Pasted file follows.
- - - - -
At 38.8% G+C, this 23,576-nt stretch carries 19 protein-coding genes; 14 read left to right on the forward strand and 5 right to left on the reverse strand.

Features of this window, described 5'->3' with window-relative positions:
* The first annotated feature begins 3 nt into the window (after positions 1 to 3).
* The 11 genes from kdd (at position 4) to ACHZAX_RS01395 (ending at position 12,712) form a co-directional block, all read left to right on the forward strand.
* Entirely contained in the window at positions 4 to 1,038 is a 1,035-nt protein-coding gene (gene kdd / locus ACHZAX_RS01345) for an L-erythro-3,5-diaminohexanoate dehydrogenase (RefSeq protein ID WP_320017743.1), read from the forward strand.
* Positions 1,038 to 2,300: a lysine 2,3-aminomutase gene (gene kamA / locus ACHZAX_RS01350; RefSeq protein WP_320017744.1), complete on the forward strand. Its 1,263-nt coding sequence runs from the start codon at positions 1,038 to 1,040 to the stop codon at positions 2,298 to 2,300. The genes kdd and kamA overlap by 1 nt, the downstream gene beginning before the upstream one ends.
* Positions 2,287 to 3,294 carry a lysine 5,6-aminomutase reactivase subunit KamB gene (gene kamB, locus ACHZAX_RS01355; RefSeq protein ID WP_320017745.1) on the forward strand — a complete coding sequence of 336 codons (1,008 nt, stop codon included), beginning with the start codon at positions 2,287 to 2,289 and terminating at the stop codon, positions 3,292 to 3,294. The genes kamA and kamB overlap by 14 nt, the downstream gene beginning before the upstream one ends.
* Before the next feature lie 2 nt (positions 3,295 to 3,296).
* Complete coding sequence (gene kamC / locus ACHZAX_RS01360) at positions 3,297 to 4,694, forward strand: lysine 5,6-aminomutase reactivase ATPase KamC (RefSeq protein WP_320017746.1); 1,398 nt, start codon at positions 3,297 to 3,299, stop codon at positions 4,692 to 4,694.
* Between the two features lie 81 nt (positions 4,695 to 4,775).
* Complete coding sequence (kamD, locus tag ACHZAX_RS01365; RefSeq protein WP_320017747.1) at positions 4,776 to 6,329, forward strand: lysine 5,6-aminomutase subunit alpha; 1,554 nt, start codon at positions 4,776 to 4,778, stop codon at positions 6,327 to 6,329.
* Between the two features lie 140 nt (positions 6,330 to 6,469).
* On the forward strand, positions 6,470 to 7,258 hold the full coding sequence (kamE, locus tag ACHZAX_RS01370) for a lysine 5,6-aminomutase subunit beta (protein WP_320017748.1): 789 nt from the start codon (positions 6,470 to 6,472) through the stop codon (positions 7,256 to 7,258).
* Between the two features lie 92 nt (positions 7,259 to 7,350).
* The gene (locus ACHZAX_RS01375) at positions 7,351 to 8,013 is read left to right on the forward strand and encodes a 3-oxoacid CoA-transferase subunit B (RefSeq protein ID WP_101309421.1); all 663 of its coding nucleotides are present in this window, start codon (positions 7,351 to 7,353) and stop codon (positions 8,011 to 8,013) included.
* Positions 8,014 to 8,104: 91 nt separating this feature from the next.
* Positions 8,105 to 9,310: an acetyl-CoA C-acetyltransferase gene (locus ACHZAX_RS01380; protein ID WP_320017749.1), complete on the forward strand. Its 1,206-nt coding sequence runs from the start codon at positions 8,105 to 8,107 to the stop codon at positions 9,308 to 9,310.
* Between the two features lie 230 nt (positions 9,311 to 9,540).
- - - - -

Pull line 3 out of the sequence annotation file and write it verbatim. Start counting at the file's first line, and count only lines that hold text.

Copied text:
* The first annotated feature begins 3 nt into the window (after positions 1 to 3).